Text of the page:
VATICAN CITY, 6 APR 2011 (VIS) – In his general audience in St. Peter’s Square today, attended by more than 10,000 people, Benedict XVI dedicated his catechesis to St. Therese of Lisieux, or St. Therese of the Child Jesus and the Holy Face, “who lived in this world for only twenty-four years at the end of the nineteenth century, leading a very simple and hidden life, but who, after her death and the publication of her writings, became one of the best-known and loved saints”.
“Little Therese“, the Pope continued, “never failed to help the most simple souls, the little ones, the poor and the suffering who prayed to her, but also illuminated all the Church with her profound spiritual doctrine, to the point that the Venerable John Paul II, in 1997, granted her the title of Doctor of the Church … and described her as an ‘expert in scientia amoris’. Therese expressed this science, in which all the truth of the faith is revealed in love, in her autobiography ‘The Story of a Soul’, published a year after her death”.
Therese was born in 1873 in Alencon, France. She was the youngest of the nine children of Louis and Zelie Martin, and was beatified in 2008. Her mother died when she was four years old, and Therese later suffered from a serious nervous disorder from which she recovered in 1886 thanks to what she later described as “the smile of the Virgin”. In 1887 she made a pilgrimage to Rome with her father and sister, where she asked Leo XIII for permission to enter Carmel of Lisieux, at just fifteen years of age. Her wish was granted a year later; however, at the same time her father began to suffer from a serious mental illness, which led Therese to the contemplation of the Holy Face of Christ in his Passion. In 1890 she took her vows. 1896 marked the beginning of a period of great physical and spiritual suffering, which accompanied her until her death.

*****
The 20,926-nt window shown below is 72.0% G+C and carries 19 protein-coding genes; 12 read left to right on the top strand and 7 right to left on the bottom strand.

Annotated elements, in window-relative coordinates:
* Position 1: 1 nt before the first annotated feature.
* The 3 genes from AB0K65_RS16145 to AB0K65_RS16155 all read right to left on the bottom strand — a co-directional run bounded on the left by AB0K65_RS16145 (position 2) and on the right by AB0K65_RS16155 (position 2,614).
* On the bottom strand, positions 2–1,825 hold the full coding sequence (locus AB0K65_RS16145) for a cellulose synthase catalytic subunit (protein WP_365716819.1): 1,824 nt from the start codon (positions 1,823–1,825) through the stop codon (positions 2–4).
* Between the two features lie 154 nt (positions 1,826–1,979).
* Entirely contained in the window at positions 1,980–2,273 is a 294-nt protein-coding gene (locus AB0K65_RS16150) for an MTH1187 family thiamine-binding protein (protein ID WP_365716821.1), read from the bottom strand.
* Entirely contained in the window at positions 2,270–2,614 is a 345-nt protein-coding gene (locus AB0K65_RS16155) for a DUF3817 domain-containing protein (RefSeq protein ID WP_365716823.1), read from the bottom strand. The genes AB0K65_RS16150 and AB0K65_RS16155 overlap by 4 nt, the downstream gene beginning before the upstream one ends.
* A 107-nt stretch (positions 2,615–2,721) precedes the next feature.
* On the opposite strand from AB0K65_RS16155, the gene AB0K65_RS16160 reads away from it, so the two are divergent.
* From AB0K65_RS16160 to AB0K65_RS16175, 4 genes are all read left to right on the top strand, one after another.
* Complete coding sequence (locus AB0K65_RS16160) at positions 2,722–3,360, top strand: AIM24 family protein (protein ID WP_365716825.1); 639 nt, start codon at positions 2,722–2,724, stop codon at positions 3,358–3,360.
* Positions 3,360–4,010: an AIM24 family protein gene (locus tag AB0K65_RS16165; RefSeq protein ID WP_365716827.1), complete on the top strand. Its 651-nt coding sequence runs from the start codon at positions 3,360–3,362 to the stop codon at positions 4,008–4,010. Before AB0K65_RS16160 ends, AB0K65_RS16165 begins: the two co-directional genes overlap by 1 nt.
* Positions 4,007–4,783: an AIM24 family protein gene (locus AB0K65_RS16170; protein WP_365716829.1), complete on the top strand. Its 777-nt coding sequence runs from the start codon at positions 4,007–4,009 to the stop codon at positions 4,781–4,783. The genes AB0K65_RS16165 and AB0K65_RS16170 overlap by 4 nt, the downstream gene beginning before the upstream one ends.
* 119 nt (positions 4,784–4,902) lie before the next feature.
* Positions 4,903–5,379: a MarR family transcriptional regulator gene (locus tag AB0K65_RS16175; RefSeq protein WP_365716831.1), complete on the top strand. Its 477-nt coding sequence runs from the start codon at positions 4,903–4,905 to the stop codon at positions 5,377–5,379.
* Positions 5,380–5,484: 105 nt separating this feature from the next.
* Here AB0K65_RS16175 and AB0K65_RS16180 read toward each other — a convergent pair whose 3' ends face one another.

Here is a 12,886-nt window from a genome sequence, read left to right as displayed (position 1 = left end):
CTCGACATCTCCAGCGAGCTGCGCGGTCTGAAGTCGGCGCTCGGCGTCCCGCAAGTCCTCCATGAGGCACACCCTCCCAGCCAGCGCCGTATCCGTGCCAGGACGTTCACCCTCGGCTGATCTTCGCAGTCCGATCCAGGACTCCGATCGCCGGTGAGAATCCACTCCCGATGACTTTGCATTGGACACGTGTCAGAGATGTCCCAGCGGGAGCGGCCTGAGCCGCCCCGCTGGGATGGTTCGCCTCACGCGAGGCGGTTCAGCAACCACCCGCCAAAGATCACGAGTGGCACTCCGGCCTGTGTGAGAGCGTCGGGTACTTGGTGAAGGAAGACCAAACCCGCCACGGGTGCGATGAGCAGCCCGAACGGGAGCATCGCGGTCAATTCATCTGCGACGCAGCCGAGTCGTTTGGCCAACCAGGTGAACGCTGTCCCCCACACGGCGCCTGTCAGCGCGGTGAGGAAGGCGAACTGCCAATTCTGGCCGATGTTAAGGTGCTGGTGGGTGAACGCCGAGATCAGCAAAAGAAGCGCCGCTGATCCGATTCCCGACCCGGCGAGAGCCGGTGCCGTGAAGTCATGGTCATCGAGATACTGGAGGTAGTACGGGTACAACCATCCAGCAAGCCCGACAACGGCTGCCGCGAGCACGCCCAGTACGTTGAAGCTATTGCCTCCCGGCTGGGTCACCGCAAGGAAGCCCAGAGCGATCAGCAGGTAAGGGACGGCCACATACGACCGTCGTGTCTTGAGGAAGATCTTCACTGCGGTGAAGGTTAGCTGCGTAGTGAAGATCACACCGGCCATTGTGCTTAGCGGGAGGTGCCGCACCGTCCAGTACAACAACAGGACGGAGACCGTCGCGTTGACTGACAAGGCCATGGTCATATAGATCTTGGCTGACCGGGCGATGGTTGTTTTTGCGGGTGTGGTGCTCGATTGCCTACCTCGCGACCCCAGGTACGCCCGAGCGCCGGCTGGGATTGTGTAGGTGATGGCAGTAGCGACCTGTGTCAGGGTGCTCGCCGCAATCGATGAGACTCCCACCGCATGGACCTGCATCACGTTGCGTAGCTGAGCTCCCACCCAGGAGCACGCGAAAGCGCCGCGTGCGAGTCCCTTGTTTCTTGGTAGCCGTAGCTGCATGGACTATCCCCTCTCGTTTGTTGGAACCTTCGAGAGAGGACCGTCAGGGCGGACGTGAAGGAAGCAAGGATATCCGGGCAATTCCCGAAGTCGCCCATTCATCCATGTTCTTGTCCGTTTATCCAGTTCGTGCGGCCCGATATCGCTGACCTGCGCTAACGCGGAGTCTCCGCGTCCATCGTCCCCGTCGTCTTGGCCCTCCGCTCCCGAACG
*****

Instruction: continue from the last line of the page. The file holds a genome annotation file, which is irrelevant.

In those moments, “she lived the faith at its most heroic, as the light in the shadows that invade the soul” the Pope said. In this context of suffering, living the greatest love in the littlest things of daily life, the Saint realised her vocation of becoming the love at the heart of the Church”.
She died in the afternoon of 30 September, 1897, uttering the simple words, “My Lord, I love You!”. “These last words are the key to all her doctrine, to her interpretation of the Gospel”, the Pope emphasised. “The act of love, expressed in her final breath, was like the continued breathing of the soul … The words ‘Jesus, I love You’ are at the centre of all her writings”.
St. Therese is “one of the ‘little ones’ of the Gospel who allow themselves to be guided by God, in the depth of His mystery. A guide for all, especially for… theologians. With humility and faith, Therese continually entered the heart of the Scriptures which contain the Mystery of Christ. This reading of the Bible, enriched by the science of love, does not oppose academic science. The ‘science of the saints’, to which she refers on the final page of ‘The Story of a Soul’, is the highest form of science”.